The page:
Certified Safe Money Admin
Certified Safe Money Admin
Annuity Basics – Understanding Annuity Basics
Today’s (and tomorrow’s) retirees face challenges that are far different from those in past generations – namely, knowing whether or not they will have enough income to last for the rest of their lives.
With corporate pensions disappearing and a shaky Social Security program, having a good understanding of annuity basics can help you to create and control your own “personal pension” income generator.
What are Annuities and How Do They Work?
In their most basic sense, annuities are contractual agreements between an individual and an insurance company. They represent a promise where, in return for either a lump sum or multiple contributions from the individual, the insurer will pay out a regular income stream either for a set period of time or even for the remainder of the income recipient’s (annuitant’s) lifetime – regardless of how long it is needed.
Annuities are often referred to as insurance for your income, because unlike stocks, bonds, mutual funds, or CDs, an annuity can provide you with guaranteed retirement income in any type of market, and regardless of what happens in the economy. An annuity can also ensure that you won’t outlive your money.
Types of Annuities
There are several different categories and types of annuities. For example, an annuity can be either immediate or deferred. An immediate annuity will begin paying income immediately after or within 12 months of the contribution being made.
Many retirees purchase immediate annuities and fund them by “rolling over” money from an employer-sponsored 401(k) or other retirement account or money that is in an IRA (Individual Retirement Account).
A deferred annuity will allow an individual to make either a single contribution or make multiple contributions over time. While the funds are in the account, they are allowed to grow tax-deferred, which means that there is no tax due on the gain until the time of withdrawal.
This tax-advantaged growth allows funds to grow and compound exponentially over time, so it can increase more – and more quickly – than funds that are inside of a taxable investment account.
Deferred annuities have two distinct “phases.” These are accumulation and distribution. Depending on the type of annuity, the account’s funds may grow, either based on the crediting of interest or by tracking an underlying investment or market index.
In the distribution phase, the annuity is converted to an income stream. This is referred to as annuitization. There are several different options available for how to receive income from an annuity.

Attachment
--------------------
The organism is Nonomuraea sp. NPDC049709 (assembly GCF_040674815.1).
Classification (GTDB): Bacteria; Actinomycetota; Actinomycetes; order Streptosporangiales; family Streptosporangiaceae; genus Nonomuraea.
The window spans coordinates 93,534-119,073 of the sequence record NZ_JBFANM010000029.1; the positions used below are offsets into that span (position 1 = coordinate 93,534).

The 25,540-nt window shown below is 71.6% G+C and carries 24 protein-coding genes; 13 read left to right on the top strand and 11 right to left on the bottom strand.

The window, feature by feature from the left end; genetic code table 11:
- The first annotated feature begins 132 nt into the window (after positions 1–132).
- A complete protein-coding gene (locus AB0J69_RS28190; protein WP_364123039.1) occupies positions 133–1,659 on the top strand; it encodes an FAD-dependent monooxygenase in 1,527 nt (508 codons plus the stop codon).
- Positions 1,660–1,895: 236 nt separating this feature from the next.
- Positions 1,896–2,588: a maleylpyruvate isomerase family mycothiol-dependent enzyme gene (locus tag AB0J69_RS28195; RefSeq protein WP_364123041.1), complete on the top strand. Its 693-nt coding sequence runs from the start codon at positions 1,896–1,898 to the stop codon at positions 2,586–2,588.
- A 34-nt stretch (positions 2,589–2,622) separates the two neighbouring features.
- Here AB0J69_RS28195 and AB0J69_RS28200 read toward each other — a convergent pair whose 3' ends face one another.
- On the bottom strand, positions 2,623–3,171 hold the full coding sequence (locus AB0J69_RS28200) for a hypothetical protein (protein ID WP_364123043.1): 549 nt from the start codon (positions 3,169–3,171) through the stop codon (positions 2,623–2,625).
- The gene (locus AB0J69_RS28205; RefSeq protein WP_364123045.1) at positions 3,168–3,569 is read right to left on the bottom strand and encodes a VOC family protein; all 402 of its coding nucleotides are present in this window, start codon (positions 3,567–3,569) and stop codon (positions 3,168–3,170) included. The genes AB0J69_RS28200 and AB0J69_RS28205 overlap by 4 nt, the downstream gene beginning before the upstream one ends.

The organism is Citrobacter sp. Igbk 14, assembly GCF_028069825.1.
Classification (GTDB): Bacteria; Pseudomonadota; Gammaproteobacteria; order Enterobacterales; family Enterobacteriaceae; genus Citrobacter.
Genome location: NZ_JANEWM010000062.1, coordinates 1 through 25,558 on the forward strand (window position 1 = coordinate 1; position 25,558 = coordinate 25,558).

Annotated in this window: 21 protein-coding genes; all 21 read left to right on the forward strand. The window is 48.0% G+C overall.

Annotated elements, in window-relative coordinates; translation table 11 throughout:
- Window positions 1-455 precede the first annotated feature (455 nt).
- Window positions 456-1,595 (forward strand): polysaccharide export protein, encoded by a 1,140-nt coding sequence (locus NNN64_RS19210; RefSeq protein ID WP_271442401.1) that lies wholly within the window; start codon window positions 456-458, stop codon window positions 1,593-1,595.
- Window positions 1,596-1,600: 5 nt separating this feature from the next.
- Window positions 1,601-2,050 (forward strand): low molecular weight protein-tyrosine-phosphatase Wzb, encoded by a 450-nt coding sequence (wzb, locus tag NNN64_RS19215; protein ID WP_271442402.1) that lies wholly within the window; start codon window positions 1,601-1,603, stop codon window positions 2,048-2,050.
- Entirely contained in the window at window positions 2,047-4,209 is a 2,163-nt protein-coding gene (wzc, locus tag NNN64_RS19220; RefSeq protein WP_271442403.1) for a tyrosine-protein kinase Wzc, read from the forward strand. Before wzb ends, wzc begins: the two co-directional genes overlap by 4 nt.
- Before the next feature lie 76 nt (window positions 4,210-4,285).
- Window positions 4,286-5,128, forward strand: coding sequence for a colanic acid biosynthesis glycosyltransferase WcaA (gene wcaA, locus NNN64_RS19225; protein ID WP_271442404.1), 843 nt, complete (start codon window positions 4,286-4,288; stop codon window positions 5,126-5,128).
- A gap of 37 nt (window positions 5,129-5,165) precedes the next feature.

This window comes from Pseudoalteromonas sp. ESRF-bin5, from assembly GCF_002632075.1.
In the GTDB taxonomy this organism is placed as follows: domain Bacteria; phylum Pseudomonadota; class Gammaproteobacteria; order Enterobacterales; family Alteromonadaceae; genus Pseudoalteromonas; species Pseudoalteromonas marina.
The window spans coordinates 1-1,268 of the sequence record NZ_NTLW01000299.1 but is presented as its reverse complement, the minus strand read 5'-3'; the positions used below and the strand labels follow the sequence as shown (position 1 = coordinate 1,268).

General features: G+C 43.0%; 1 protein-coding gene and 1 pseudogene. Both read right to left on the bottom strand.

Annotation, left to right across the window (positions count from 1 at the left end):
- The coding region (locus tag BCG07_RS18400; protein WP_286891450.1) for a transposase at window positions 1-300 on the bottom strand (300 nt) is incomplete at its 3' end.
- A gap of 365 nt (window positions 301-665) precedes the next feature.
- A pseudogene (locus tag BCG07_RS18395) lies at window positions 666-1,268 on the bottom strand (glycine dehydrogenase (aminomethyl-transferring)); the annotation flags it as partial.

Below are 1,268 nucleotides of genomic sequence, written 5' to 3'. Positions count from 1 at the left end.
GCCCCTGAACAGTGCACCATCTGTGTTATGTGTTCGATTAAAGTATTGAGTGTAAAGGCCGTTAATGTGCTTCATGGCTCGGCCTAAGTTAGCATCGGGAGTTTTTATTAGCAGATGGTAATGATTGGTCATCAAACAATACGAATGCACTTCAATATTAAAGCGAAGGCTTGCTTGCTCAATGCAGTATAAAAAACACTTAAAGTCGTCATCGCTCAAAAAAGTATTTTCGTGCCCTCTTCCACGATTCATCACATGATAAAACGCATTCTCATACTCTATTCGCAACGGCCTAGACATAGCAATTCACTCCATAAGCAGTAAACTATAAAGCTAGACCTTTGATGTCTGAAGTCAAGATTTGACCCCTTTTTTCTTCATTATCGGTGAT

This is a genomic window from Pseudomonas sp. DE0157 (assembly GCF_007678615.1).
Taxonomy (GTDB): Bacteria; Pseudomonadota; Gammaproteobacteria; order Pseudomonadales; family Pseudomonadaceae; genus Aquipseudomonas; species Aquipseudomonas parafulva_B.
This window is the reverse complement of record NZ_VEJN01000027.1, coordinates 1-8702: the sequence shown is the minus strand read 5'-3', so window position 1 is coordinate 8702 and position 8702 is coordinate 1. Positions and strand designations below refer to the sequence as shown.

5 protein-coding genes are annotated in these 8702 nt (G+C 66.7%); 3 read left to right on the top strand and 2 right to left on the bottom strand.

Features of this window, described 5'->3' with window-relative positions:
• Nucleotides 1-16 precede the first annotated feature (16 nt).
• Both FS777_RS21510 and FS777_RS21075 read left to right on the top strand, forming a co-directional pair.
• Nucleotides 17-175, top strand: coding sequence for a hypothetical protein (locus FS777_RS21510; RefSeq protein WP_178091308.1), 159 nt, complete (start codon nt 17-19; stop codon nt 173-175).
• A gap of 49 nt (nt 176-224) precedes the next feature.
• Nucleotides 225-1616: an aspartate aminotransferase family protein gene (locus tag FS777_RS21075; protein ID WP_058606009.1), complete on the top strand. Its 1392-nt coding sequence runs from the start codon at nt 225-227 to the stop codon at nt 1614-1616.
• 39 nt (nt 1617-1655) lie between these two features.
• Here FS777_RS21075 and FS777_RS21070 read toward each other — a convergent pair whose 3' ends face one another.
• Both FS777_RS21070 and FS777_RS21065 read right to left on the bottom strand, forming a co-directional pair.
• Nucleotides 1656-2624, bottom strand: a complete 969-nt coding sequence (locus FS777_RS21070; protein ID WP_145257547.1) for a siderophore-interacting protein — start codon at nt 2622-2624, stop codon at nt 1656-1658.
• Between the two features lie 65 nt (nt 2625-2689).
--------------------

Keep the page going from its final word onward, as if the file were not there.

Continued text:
Fixed, Index, and Variable Annuities
Annuity types can be pared down even further, based on how the return on the funds inside the account is determined. For example, fixed annuities are credited with a fixed amount of interest. (The rate may, however, be adjusted or “reset” by the insurance company after a certain period of time has elapsed).
One of the key features of how fixed annuities work is the safety of the principal they can provide. So, even though the interest rate on a fixed annuity is oftentimes relatively low, knowing that the principal is safe can be a nice “tradeoff.”
A fixed index annuity is one of the types of fixed annuities. The way that interest is credited differs on a fixed index annuity in that it tracks the performance of an underlying market index such as the S&P 500.
When the index is up in a given time period (such as a month or a year), the account will be credited with a return, typically up to a certain “cap” or maximum. However, if the underlying index is down in a given period, the annuity is not credited with a loss. Rather, it will instead earn 0% for that time frame. This principal protection in any type of market allows fixed index annuities to continue building upon gains but without making up for past losses to get back to even.
Variable annuities can also provide the opportunity to earn a market-related return. They do so by tracking various equities, such as mutual funds. The annuity is not directly invested in the market, though, but rather it tracks investments via the insurance company’s sub-accounts.
It is important to keep in mind that, while variable annuities could earn a high return, the opposite is also true. In this case, if the tracked investment(s) perform poorly, there is a risk of loss in the account. Because variable annuities are considered securities, a prospectus must be presented to those considering this type of investment.
Many annuities – including fixed, fixed index, and variable – may also include additional features. Depending on the annuity, these could include:
- Death Benefit – If the annuitant (income recipient) dies before all of the initial contributions have been returned, a death benefit may be paid out to a named beneficiary. Unlike a life insurance death benefit payment, annuity death benefits are not received income tax-free. The beneficiary may opt to receive one single lump sum, or alternatively, to receive the death benefit as a series of multiple payments.
- Long-Term Care Waiver – If the annuitant must reside in a nursing home for at least a certain period of time (typically 90 days or more), he or she may be able to access some – or even all – of the funds in the annuity without having to pay a withdrawal charge.
- Terminal Illness Waiver – Likewise, they may tap into the principal penalty-free if the annuitant is diagnosed with a terminal illness.
- Disability Waiver – A disability rider allows the annuitant to access funds penalty-free if they become disabled and cannot work for a set period of time.
- Unemployment Waiver – Similarly, if the annuitant is unemployed, funds may be accessed from the annuity without penalty.
- Cost of Living / Inflation Rider – In order to help income from the annuity keep pace with future inflation, the payment may rise over time. (In this case, the regular monthly or yearly payments from the annuity will typically start out lower than if the annuity did not have an inflation rider attached).